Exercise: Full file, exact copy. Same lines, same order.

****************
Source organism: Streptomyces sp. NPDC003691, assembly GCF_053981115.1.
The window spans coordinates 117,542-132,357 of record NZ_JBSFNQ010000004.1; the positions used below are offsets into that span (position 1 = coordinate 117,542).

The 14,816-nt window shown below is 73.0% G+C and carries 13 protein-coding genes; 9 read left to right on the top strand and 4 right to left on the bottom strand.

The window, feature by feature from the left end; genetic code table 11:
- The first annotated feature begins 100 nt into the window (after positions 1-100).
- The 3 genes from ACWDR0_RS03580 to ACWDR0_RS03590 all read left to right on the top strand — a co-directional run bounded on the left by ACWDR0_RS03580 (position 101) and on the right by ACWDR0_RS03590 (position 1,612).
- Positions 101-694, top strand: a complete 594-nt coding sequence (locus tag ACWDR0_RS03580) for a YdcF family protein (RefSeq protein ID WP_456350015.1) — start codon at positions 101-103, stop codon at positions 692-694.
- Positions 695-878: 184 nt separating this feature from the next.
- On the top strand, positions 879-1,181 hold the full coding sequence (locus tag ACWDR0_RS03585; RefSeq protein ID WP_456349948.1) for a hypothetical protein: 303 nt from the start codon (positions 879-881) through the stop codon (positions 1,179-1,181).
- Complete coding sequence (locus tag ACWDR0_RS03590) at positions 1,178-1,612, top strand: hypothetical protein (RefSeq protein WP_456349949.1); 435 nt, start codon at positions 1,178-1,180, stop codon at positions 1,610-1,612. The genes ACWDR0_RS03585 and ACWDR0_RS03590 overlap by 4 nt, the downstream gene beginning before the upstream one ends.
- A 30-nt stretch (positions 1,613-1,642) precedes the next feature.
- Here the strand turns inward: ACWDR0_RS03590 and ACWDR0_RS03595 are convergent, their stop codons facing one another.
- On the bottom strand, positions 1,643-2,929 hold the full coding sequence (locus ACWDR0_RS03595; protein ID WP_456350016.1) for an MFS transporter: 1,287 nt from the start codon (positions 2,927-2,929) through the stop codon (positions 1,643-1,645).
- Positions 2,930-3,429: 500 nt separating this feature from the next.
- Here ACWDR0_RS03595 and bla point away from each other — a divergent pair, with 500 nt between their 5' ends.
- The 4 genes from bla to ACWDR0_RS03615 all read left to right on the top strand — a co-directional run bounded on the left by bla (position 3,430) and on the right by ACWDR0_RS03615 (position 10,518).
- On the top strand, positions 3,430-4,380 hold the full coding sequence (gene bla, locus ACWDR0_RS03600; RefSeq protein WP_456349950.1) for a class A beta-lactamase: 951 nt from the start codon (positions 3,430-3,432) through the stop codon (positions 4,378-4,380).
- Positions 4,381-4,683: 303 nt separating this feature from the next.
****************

Source organism: Streptomyces sp. NPDC003691, assembly GCF_053981115.1.
The window spans coordinates 117,542-132,357 of record NZ_JBSFNQ010000004.1; the positions used below are offsets into that span (position 1 = coordinate 117,542).

The 14,816-nt window shown below is 73.0% G+C and carries 13 protein-coding genes; 9 read left to right on the top strand and 4 right to left on the bottom strand.

The window, feature by feature from the left end; genetic code table 11:
- The first annotated feature begins 100 nt into the window (after positions 1-100).
- The 3 genes from ACWDR0_RS03580 to ACWDR0_RS03590 all read left to right on the top strand — a co-directional run bounded on the left by ACWDR0_RS03580 (position 101) and on the right by ACWDR0_RS03590 (position 1,612).
- Positions 101-694, top strand: a complete 594-nt coding sequence (locus tag ACWDR0_RS03580) for a YdcF family protein (RefSeq protein ID WP_456350015.1) — start codon at positions 101-103, stop codon at positions 692-694.
- Positions 695-878: 184 nt separating this feature from the next.
- On the top strand, positions 879-1,181 hold the full coding sequence (locus tag ACWDR0_RS03585; RefSeq protein ID WP_456349948.1) for a hypothetical protein: 303 nt from the start codon (positions 879-881) through the stop codon (positions 1,179-1,181).
- Complete coding sequence (locus tag ACWDR0_RS03590) at positions 1,178-1,612, top strand: hypothetical protein (RefSeq protein WP_456349949.1); 435 nt, start codon at positions 1,178-1,180, stop codon at positions 1,610-1,612. The genes ACWDR0_RS03585 and ACWDR0_RS03590 overlap by 4 nt, the downstream gene beginning before the upstream one ends.
- A 30-nt stretch (positions 1,613-1,642) precedes the next feature.
- Here the strand turns inward: ACWDR0_RS03590 and ACWDR0_RS03595 are convergent, their stop codons facing one another.
- On the bottom strand, positions 1,643-2,929 hold the full coding sequence (locus ACWDR0_RS03595; protein ID WP_456350016.1) for an MFS transporter: 1,287 nt from the start codon (positions 2,927-2,929) through the stop codon (positions 1,643-1,645).
- Positions 2,930-3,429: 500 nt separating this feature from the next.
- Here ACWDR0_RS03595 and bla point away from each other — a divergent pair, with 500 nt between their 5' ends.
- The 4 genes from bla to ACWDR0_RS03615 all read left to right on the top strand — a co-directional run bounded on the left by bla (position 3,430) and on the right by ACWDR0_RS03615 (position 10,518).
- On the top strand, positions 3,430-4,380 hold the full coding sequence (gene bla, locus ACWDR0_RS03600; RefSeq protein WP_456349950.1) for a class A beta-lactamase: 951 nt from the start codon (positions 3,430-3,432) through the stop codon (positions 4,378-4,380).
- Positions 4,381-4,683: 303 nt separating this feature from the next.